Splenosis is one type of ectopic splenic tissue (the other being accessory spleen). It is an acquired condition and is defined as autoimplantation one or more focal deposits of splenic tissue in various compartments of the body.
Abdominal splenosis is seen after abdominal trauma or surgery (e.g. splenectomy). They result from seeding of the peritoneal cavity with splenic tissue which recruits local blood supply. They are typically small, sessile (as they grow on serosal/peritoneal surfaces) and multiple. They may grow overtime to become quite sizeable. If located only intrahepatically, they can cause serious diagnostic problems.
Similar process occurring in the thorax is called thoracic splenosis. It is rare and presents as multiple pleural based nodules in the left hemithorax. It typically occurs following blunt trauma causing a combination of splenic injury and left diaphragmatic rupture4.
They are benign, their greatest importance being the need to distinguish them from more sinister pathology.
They typically rounded or sessile nodules, and have density and enhancing characteristics similar to the rest of the spleen or expected density of the spleen if there has been a splenectomy.
Signal characteristics are similar to normal spleen 2
- T1: hypo intense
- T2: hyper intense
- T1 C+ (Gd): heterogenous enhancment
Tc 99m sulphur colloid scan
The diagnosis can be confirmed with Tc99m sulphur colloid scan which will demonstrate increased uptake as long as the splenunculus is at least 2 cm in diameter; improved sensitivity with hybrid imaging (SPECT/CT) is possible 7.
When Tc99m sulphur colloid fails to prove splenic tissue, Tc99m-tagged heat-damaged RBC scan (Tc-99m-DRBC) with autologous erythrocytes remains gold-standard of imaging, being capable of specifically proving splenic tissue 6,8.
Splenosis should not be confused with polysplenia or accessory spleens (splenunculi), which are congenital in origin and retain arterial supply from the splenic artery. They are also composed of normal splenic tissue. Depending on their location they may appear to be arising from various organs, and thus mimic malignancy.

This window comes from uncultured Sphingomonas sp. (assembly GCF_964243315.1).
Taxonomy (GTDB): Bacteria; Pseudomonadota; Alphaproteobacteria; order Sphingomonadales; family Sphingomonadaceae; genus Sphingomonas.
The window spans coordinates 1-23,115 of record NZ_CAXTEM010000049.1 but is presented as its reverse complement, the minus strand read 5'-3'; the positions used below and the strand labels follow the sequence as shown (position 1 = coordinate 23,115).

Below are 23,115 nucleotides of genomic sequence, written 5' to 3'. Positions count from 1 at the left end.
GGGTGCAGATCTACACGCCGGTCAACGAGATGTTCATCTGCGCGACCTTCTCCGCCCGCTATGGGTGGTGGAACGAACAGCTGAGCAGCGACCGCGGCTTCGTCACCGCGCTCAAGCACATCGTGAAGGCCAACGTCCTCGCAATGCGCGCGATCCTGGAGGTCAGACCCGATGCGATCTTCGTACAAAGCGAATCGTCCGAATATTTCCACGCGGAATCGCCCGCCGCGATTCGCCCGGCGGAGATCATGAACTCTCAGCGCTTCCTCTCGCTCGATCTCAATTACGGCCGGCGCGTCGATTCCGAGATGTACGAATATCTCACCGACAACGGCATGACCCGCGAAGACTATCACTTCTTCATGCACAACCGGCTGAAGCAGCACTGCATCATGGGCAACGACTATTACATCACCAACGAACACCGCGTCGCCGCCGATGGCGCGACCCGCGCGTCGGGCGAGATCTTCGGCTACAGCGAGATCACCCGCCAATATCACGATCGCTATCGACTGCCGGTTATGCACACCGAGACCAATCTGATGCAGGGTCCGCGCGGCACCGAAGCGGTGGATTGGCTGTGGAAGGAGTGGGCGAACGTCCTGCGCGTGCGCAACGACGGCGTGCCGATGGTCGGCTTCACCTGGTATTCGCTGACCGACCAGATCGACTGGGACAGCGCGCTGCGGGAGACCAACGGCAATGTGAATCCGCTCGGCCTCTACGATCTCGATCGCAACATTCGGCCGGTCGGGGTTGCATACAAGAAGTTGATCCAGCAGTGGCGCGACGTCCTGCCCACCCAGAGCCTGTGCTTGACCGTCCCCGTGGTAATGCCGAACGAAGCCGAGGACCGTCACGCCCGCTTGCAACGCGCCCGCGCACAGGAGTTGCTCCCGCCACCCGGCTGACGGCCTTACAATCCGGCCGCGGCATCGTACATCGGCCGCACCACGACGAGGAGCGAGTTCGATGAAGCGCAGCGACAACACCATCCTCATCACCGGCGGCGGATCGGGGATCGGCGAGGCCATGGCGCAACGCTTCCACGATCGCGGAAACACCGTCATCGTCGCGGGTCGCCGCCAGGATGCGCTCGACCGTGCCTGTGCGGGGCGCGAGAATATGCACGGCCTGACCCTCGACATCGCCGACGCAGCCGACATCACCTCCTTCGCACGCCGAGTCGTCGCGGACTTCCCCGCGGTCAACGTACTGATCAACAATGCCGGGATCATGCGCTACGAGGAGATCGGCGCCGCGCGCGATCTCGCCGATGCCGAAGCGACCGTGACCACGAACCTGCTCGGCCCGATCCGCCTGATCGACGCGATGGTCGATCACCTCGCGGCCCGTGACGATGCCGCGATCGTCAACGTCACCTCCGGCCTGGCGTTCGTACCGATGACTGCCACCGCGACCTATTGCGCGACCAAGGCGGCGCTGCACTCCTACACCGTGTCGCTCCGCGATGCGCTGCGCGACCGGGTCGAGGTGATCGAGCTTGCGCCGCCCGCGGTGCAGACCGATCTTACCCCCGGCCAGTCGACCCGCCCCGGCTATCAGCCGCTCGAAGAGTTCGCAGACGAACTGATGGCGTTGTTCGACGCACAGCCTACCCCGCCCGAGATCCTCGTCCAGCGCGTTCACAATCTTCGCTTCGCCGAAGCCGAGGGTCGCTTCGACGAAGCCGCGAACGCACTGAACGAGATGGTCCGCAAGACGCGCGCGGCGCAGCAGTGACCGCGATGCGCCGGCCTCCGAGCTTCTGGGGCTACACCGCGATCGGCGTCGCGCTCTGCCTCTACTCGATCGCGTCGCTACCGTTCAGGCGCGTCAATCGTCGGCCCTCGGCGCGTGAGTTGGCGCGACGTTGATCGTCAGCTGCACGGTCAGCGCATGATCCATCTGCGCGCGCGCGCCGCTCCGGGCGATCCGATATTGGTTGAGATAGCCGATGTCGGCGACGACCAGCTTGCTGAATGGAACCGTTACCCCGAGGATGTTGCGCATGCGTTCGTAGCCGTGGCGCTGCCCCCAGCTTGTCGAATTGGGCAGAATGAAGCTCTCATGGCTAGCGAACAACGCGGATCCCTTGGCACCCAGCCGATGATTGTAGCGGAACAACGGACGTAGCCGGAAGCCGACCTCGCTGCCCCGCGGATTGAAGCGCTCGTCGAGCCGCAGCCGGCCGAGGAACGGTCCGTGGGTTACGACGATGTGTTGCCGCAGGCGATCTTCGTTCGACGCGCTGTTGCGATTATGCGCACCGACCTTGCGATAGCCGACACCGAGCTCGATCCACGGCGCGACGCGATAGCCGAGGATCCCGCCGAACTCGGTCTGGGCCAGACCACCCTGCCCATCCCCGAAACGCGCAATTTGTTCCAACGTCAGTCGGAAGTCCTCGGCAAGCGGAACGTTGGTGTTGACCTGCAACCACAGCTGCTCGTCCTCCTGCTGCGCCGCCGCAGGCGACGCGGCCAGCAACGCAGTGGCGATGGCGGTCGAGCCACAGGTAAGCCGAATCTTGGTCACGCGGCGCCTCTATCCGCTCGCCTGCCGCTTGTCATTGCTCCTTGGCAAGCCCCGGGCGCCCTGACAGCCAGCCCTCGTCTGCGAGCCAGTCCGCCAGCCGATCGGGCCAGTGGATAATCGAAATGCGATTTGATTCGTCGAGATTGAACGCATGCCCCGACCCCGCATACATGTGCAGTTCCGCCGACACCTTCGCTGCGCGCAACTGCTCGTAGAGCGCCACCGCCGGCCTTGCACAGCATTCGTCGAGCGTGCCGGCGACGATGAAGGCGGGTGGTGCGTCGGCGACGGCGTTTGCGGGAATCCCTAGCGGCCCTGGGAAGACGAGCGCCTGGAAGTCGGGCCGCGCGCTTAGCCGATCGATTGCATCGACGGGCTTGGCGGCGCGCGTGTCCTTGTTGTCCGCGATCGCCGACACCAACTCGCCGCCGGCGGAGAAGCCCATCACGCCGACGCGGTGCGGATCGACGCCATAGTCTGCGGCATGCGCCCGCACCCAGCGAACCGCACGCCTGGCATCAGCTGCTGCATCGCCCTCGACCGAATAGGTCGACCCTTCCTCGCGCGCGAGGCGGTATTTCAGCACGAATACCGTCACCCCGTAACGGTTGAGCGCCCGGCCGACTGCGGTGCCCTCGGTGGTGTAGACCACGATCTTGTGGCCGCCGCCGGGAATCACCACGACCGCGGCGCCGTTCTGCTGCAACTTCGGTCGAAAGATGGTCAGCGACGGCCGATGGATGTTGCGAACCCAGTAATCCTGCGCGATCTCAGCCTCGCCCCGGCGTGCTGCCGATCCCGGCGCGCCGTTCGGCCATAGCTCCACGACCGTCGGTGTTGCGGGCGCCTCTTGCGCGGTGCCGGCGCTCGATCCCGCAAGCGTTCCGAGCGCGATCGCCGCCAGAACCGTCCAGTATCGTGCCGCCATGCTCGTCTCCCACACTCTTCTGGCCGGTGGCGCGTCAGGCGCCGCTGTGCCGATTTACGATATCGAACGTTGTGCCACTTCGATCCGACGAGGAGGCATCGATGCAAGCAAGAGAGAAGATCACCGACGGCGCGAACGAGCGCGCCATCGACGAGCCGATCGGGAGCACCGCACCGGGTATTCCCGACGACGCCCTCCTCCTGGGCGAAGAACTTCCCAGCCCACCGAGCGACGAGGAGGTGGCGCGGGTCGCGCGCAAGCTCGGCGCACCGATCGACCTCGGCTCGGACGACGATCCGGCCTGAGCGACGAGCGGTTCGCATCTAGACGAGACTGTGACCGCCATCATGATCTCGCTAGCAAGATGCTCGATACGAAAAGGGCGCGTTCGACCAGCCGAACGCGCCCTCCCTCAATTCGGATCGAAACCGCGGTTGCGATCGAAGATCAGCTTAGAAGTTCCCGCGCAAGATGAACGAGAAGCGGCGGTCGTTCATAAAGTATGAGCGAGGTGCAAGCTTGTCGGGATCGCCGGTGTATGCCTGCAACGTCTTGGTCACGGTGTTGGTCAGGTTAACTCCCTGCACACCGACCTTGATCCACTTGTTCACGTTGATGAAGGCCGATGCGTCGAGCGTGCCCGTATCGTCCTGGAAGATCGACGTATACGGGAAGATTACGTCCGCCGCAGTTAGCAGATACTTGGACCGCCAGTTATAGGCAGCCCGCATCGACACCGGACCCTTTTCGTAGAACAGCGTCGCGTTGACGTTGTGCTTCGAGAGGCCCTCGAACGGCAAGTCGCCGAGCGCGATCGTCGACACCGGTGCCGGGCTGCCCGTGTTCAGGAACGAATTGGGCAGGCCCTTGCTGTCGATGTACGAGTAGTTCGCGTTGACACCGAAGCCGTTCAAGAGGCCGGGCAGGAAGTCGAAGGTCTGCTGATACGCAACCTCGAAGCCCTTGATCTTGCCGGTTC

The differential diagnosis for soft tissue nodules include
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- 3. Brancatelli G, Vilgrain V, Zappa M et-al. Case 80: splenosis. Radiology. 2005;234 (3): 728-32. doi:10.1148/radiol.2343030695 - Pubmed citation
- 4. Naylor MF, Karstaedt N, Finck SJ et-al. Noninvasive methods of diagnosing thoracic splenosis. Ann. Thorac. Surg. 1999;68 (1): 243-4. Ann. Thorac. Surg. (full text) - Pubmed citation
- 5. Thourani VH, Sharma J, Duarte IG et-al. Intrathoracic splenosis. Ann. Thorac. Surg. 2005;80 (5): 1934-6. doi:10.1016/j.athoracsur.2004.06.121 - Pubmed citation
- 6. Menth M, Herrmann K, Haug A et-al. Intra-hepatic splenosis as an unexpected cause of a focal liver lesion in a patient with hepatitis C and liver cirrhosis: a case report. Cases J. 2009;2 (1): 8335. doi:10.4076/1757-1626-2-8335 - Free text at pubmed - Pubmed citation
- 7. Mazurek A, Szaluś N, Stembrowicz-Nowakowska Z et-al. Detection of splenic tissue by 99mTc-labelled Sn-colloid SPECT/CT scintigraphy. Nucl Med Rev Cent East Eur. 2012;14 (2): 116-7. Pubmed citation
- 8. Ehrlich CP, Papanicolaou N, Treves S et-al. Splenic scintigraphy using Tc-99m-labeled heat-denatured red blood cells in pediatric patients: concise communication. J. Nucl. Med. 1982;23 (3): 209-13. Pubmed citation
- normal appearance of the spleen
- pseudolesion of the spleen: inhomogeneous splenic enhancement
splenic lesions and anomalies
- congenital anomalies
- mass lesions
- infiltrative processes
- incidental splenic lesion (approach)